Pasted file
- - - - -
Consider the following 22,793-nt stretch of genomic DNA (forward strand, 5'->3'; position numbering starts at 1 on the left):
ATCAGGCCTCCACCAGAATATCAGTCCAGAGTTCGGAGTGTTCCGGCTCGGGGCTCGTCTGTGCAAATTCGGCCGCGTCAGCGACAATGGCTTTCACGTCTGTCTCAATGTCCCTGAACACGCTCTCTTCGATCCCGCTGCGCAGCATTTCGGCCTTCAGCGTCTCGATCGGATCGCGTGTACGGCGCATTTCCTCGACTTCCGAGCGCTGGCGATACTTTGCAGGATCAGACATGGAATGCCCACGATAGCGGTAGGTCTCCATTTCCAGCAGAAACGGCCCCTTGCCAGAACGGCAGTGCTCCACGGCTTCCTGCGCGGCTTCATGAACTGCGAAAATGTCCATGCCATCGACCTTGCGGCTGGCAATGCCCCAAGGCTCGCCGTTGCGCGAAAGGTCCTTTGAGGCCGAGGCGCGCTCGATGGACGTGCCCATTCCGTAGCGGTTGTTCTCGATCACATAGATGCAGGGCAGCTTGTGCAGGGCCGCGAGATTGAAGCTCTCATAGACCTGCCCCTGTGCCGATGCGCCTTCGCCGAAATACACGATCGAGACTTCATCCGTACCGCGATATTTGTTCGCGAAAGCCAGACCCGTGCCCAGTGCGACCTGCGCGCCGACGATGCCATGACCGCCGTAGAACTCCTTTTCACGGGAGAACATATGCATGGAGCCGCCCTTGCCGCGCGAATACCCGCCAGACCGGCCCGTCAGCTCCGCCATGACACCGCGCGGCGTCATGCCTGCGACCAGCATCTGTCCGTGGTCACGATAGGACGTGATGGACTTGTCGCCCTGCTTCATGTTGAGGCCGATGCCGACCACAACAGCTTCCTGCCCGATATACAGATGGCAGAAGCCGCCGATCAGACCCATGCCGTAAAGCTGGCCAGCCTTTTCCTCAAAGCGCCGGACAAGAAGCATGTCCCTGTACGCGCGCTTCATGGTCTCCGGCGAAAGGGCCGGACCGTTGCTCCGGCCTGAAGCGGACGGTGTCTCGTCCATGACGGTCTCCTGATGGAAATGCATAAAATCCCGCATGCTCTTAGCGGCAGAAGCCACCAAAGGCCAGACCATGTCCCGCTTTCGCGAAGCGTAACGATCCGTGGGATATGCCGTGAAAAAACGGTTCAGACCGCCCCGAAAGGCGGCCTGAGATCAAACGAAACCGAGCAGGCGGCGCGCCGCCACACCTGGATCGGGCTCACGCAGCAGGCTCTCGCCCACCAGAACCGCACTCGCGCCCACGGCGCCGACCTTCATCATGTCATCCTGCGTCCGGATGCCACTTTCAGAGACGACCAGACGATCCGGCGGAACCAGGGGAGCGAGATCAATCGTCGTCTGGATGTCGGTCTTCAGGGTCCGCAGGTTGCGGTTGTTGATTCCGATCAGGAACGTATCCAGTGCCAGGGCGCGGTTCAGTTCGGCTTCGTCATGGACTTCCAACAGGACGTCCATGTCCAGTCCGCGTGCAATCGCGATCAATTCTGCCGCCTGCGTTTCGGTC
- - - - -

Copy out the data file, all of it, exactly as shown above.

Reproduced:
Consider the following 22,793-nt stretch of genomic DNA (forward strand, 5'->3'; position numbering starts at 1 on the left):
ATCAGGCCTCCACCAGAATATCAGTCCAGAGTTCGGAGTGTTCCGGCTCGGGGCTCGTCTGTGCAAATTCGGCCGCGTCAGCGACAATGGCTTTCACGTCTGTCTCAATGTCCCTGAACACGCTCTCTTCGATCCCGCTGCGCAGCATTTCGGCCTTCAGCGTCTCGATCGGATCGCGTGTACGGCGCATTTCCTCGACTTCCGAGCGCTGGCGATACTTTGCAGGATCAGACATGGAATGCCCACGATAGCGGTAGGTCTCCATTTCCAGCAGAAACGGCCCCTTGCCAGAACGGCAGTGCTCCACGGCTTCCTGCGCGGCTTCATGAACTGCGAAAATGTCCATGCCATCGACCTTGCGGCTGGCAATGCCCCAAGGCTCGCCGTTGCGCGAAAGGTCCTTTGAGGCCGAGGCGCGCTCGATGGACGTGCCCATTCCGTAGCGGTTGTTCTCGATCACATAGATGCAGGGCAGCTTGTGCAGGGCCGCGAGATTGAAGCTCTCATAGACCTGCCCCTGTGCCGATGCGCCTTCGCCGAAATACACGATCGAGACTTCATCCGTACCGCGATATTTGTTCGCGAAAGCCAGACCCGTGCCCAGTGCGACCTGCGCGCCGACGATGCCATGACCGCCGTAGAACTCCTTTTCACGGGAGAACATATGCATGGAGCCGCCCTTGCCGCGCGAATACCCGCCAGACCGGCCCGTCAGCTCCGCCATGACACCGCGCGGCGTCATGCCTGCGACCAGCATCTGTCCGTGGTCACGATAGGACGTGATGGACTTGTCGCCCTGCTTCATGTTGAGGCCGATGCCGACCACAACAGCTTCCTGCCCGATATACAGATGGCAGAAGCCGCCGATCAGACCCATGCCGTAAAGCTGGCCAGCCTTTTCCTCAAAGCGCCGGACAAGAAGCATGTCCCTGTACGCGCGCTTCATGGTCTCCGGCGAAAGGGCCGGACCGTTGCTCCGGCCTGAAGCGGACGGTGTCTCGTCCATGACGGTCTCCTGATGGAAATGCATAAAATCCCGCATGCTCTTAGCGGCAGAAGCCACCAAAGGCCAGACCATGTCCCGCTTTCGCGAAGCGTAACGATCCGTGGGATATGCCGTGAAAAAACGGTTCAGACCGCCCCGAAAGGCGGCCTGAGATCAAACGAAACCGAGCAGGCGGCGCGCCGCCACACCTGGATCGGGCTCACGCAGCAGGCTCTCGCCCACCAGAACCGCACTCGCGCCCACGGCGCCGACCTTCATCATGTCATCCTGCGTCCGGATGCCACTTTCAGAGACGACCAGACGATCCGGCGGAACCAGGGGAGCGAGATCAATCGTCGTCTGGATGTCGGTCTTCAGGGTCCGCAGGTTGCGGTTGTTGATTCCGATCAGGAACGTATCCAGTGCCAGGGCGCGGTTCAGTTCGGCTTCGTCATGGACTTCCAACAGGACGTCCATGTCCAGTCCGCGTGCAATCGCGATCAATTCTGCCGCCTGCGTTTCGGTC